Win a copy of Dragon Noir!
You can play along in the comments here, or on facebook where I kicked the thing off yesterday. Comment for an entry, and I will draw a name at random on Sunday, July 19 and announce the winner. Then I will do it a second time and give away two copies of Dragon Noir, signed, and shipped to your door! If you play along on facebook, you can get your name in the hat a second time by sharing this post. If you are one who has successfully avoided that particular brand of social media, put a link (wherever you want, blog, Google +, twitter, it’s the thought that counts, not the locale) in the comments to this post and I will put your name in the hat again.
Since that won’t take long, and you need something to occupy your brain until Sunday (oh, not that these will take that long!) here are a few links to good blog posts today. Click on the headlines to read more.
My first reader muses on what makes bonds closer than blood.
Friendship isn’t what I’m talking about either. There are lots of folks in some of my online groups that I don’t particularly like that I will travel to see. Because, no matter how annoying they can be they are the family of my heart. Relatives OTOH we see because we are stuck doing so. I honestly think we may need new words to describe these people.
Amanda Green talks about some of the vitriol being directed at the behemoth company.
Oh my. The Amazon haters have been out in droves of late. Between those who are complaining that the new rules for payouts for titles downloaded and read via the Kindle Unlimited/KOLL programs and the media stirring up outrage over the supposed lack of “real” deals for Prime Day, it would be easy to think Amazon is nothing but a money-grabbing corporate whore. There are a few problems with this, of course. First and foremost is Amazon has never hidden the fact that it is a business and businesses exist to make money. The second is, from an author’s standpoint, the fact that Amazon has given us the power to make decisions about our careers that had been out of our hands for years. But Amazon is bad. Maybe if we repeat it often enough, we will start to believe.
Sarah Hoyt talks about something I have lived these last few years, multiple streams of income, and getting by on the strength of my wits and brain alone. It’s a terrifying journey, akin to whitewater rafting. When the rapids are high, you’re too busy fending off all the rocks coming at you to think anything other than a highpitched feedback squeal of ‘I’m gonna die!’ over and over at such a high rate it would take sophisticated machinery to slow it down enough to understand. When the river deepens and smooths out, you’re too busy preparing for the next rocky patch to think about the relaxing you could be doing. But this is the way of life for the artist, the creative.
But it’s not just writing. My sons have dipped toes in art and gaming, and some of their friends are making money from podcasts and indie music. The point is that if you are a creative, this is a great time to be alive. You can reach the public directly and because “the public” is so large, even a small success is enough to live on, more or less.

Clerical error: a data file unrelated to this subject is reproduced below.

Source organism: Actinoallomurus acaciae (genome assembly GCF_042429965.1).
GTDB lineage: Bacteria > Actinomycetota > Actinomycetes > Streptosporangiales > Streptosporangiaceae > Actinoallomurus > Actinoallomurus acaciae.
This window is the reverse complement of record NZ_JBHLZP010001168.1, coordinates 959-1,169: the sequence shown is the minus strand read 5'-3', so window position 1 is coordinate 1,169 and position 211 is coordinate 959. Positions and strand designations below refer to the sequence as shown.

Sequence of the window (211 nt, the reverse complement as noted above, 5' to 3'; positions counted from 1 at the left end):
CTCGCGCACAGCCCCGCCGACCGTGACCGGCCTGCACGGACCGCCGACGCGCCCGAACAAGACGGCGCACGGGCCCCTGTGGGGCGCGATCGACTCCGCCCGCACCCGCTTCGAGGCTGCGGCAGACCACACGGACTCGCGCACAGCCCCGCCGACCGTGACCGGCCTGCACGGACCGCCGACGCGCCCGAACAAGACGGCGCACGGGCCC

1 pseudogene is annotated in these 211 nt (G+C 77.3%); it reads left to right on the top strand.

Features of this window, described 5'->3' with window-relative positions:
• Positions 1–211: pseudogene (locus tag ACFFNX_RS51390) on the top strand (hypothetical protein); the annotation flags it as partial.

Hence the older son’s “get rich slowly” streams which include starting work in many small fields and running it over many decades, so eventually it amounts to something.
Not to say everyone will succeed. It still requires concentration and effort. But it is, at least a possibility
Jim McCoy gave me a really nice review on my last YA book. I’m putting a bit here, but he gets into depth with it over on his blog.
As someone who has a passion for this kind of thing, I’m going to start off this review by praising Ms Sanderson for the hard work she put into not just the writing of this book, but the research. She shows a lot of knowledge about various myths. We could argue all day long about whether or not things would shake out the way she thinks they would (and we WOULD and probably WILL because we’re nerds and that’s what we do. ) but she has obviously done enough work to at least make an educated guess. If her version of Fimbulwinter isn’t what I always expected, it works within the story and displays the concepts in her novel better than just about anything else could. Oh, and just for full disclosure, I’m an Irish lad myself and seeing some of the mythology of my ancestral isle probably did add to my enjoyment of the work.
The battle scenes in the book are well done. Sanderson does something that, quite honestly, TV shows and movies seem to capture better than most books in dropping us into the middle of a battle out of nowhere and making it believable. She pulls it off well. Oddly enough, I was thinking about this last concept last night while watching Star Trek:Enterprise and then read it today. Violence in the real world isn’t always presaged by anything definable or even noticeable. All too often in just happens out of nowhere. There is a lot to be said for the drama of two men staring each other down before the bullets start flying but a little touch of realism is even better. While we’re on the subject, Linn finds herself at times wrapped up in violence and wishing for a gun. As a guy who has read all of the Harry Potter novels multiple times and seen the movies more times than he’s read the books I find this refreshing. I mean, who hasn’t seen the assault on Hogwarts and wished for a M60 for use against the Death Eaters charging across the bridge? Add a few more points for further realism.